It's a fundamental rule of journalism: let the facts speak for themselves.
An Atlantic Monthly article published online Monday presents the facts of Sen. Hillary Clinton's failed presidential bid in the form of dozens of e-mails, memos, and other pieces of correspondence collected from inside the campaign. The magazine also makes a complete index of the documents available.
While the memos largely reinforce earlier reports of internal disputes in the campaign, it is sometimes surprising what one learns (Bill Gates apparently at one point asked Clinton strategist Mark Penn to make him "more human"), and what one doesn't learn from the documents (correspondence from Bill Clinton is conspicuously absent).
"As a journalistic exercise, the 'campaign obit' is inherently flawed, reflecting the viewpoints of those closest to the press rather than empirical truth," the article, called "The Front-Runner's Fall," says.
The documents show Clinton's key strategists' insights on the Democratic primary, for better or worse. "(Barack Obama) may be the JFK in the race, but you are the Bobby," Penn wrote in a March 2007 memo.
The communications take some unexpected turns, such as when Penn wrote, "A word about being human," in a December 2006 memo. "Bill Gates once asked me, 'Could you make me more human?' I said, 'Being human is overrated.'"
Joshua Green, who wrote the article, said he collected "stacks" of material from unnamed sources. He notes in the article that "paranoid dysfunction breeds the impulse to hoard. Everything from major strategic plans to bitchy staff e-mail feuds was handed over."
Green said none of his sources expressed any concern over breaking any sort of disclosure agreements they may or may not have had with the campaign over their correspondences.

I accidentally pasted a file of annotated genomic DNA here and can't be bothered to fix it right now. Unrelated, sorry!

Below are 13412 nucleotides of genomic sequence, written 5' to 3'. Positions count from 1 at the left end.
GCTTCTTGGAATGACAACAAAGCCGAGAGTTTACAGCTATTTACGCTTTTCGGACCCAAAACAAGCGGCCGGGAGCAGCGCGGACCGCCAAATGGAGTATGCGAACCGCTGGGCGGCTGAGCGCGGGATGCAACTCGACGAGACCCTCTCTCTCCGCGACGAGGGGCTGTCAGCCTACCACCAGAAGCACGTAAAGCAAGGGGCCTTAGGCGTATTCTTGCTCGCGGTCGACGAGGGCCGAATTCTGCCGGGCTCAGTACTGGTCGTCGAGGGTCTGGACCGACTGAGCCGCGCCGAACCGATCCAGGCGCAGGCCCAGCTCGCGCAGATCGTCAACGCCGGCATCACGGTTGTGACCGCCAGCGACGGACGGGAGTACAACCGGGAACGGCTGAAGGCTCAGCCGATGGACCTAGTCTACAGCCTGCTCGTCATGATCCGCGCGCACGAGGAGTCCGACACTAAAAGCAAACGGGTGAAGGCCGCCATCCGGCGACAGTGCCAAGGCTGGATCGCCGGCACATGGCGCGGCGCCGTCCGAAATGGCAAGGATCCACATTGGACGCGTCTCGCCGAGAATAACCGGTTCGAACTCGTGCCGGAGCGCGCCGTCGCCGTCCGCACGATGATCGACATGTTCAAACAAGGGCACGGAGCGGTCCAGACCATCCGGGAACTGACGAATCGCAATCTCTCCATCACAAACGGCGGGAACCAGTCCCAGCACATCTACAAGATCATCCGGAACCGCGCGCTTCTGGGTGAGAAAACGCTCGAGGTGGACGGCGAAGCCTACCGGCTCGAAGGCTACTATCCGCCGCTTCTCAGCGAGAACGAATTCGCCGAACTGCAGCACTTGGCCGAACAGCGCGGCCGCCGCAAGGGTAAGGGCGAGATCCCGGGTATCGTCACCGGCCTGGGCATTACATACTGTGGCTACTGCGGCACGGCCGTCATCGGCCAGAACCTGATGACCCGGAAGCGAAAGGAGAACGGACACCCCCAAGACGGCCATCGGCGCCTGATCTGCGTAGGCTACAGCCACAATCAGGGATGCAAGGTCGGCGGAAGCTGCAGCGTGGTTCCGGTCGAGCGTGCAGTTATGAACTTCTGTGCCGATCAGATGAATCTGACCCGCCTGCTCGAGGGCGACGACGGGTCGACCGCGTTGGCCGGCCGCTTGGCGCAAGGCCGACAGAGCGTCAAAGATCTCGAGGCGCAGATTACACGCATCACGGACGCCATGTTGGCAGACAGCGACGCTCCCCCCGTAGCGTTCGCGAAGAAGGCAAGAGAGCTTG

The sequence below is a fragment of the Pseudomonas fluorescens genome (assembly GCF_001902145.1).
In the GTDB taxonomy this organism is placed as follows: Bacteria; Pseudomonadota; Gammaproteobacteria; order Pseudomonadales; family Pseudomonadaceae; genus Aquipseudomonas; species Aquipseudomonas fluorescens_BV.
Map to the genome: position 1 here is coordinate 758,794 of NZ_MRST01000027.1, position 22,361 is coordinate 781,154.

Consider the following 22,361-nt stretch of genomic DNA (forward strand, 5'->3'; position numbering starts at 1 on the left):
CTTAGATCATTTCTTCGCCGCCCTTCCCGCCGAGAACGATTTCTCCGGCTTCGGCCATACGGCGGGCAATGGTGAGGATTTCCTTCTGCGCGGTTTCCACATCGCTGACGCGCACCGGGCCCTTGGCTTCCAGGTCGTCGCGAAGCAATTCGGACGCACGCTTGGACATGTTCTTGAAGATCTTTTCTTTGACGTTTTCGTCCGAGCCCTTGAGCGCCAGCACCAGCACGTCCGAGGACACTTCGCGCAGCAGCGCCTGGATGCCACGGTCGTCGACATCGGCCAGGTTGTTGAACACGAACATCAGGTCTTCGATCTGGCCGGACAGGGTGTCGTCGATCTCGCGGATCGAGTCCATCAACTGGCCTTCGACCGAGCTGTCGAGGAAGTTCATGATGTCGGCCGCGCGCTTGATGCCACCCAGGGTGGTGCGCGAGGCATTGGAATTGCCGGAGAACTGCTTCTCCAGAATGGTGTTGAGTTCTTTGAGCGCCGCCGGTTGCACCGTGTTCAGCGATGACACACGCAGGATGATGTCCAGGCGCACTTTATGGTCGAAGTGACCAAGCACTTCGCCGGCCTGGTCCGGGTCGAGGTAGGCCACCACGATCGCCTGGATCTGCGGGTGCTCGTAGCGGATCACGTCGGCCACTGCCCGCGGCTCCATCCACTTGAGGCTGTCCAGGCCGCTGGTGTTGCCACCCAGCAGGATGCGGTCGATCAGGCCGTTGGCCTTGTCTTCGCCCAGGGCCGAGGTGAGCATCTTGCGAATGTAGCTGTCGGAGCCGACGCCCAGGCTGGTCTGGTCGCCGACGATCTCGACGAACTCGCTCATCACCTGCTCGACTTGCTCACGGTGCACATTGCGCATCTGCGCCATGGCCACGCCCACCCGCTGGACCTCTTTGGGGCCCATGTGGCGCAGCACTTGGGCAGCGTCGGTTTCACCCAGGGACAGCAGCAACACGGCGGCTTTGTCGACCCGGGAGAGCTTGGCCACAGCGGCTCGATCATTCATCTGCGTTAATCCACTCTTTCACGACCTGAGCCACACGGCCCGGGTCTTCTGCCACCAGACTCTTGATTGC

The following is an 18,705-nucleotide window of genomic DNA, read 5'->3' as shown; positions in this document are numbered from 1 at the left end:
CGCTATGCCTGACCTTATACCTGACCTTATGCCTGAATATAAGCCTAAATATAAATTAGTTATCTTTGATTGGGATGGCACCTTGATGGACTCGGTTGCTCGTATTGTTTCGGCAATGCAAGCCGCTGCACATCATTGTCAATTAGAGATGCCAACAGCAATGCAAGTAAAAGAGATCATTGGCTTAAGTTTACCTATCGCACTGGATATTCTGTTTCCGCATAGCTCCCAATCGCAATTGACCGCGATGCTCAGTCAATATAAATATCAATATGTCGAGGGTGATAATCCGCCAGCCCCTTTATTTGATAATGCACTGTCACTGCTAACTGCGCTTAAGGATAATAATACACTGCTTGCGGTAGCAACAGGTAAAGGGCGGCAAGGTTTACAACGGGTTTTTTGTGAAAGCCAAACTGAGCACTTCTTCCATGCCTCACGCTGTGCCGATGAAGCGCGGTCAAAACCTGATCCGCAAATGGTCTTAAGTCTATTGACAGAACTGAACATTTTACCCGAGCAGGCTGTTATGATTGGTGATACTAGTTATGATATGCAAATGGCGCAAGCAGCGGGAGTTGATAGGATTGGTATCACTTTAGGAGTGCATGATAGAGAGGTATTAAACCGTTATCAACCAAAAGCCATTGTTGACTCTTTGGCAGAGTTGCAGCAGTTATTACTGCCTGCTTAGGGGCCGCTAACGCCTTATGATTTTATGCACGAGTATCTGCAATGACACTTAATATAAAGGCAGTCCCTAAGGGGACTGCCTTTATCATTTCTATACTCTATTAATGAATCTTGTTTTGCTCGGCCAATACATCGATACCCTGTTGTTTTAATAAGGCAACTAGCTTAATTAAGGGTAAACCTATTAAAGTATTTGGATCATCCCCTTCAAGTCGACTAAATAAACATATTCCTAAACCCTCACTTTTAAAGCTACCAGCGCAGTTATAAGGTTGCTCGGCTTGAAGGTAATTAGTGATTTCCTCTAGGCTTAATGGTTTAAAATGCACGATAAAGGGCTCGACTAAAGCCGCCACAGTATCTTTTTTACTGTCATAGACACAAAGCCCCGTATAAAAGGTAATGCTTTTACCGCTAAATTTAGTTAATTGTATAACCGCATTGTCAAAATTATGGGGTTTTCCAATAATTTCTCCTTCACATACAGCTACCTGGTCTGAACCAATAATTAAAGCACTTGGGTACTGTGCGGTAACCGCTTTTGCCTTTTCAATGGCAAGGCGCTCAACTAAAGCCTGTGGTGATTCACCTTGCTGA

"I know it's something campaigns are thinking more and more about," he said. "The general sentiment (after this article was published) was, 'Wow I'm going to be real careful about what I put into writing in the future.' One person in particular said, 'You're going to do for e-mailing what thedid for George Allen.'"
Some politicians have already made moves in recent years to cut back on sending easily retrievable communications. New Jersey Gov. Jon Corzine in July 2007 announced he would no longer be using e-mail, after state Republicans filed a lawsuit forcing him to release his e-mail correspondence with a union president.
One figure from the Clinton team noticeably absent in the communications published is Bill Clinton. "There isn't a lot of published correspondence that he was a part of that was leaked to me," Green said. "Apparently he doesn't send e-mails, whereas Hillary has three BlackBerrys and is a prolific electronic corresponder."
The 150-year-old Atlantic has been modernizing its content by offering videos, podcasts, and other supplements on its Web site. "Now that even magazines like ours have a platform to give this stuff to our readers and let them take a look, why not?" Green asks.
"It's just amazing what getting and publishing these documents can reveal," he said. "Stuff like finding out about Bill Gates' quest to be a human being was not something we expected to discover."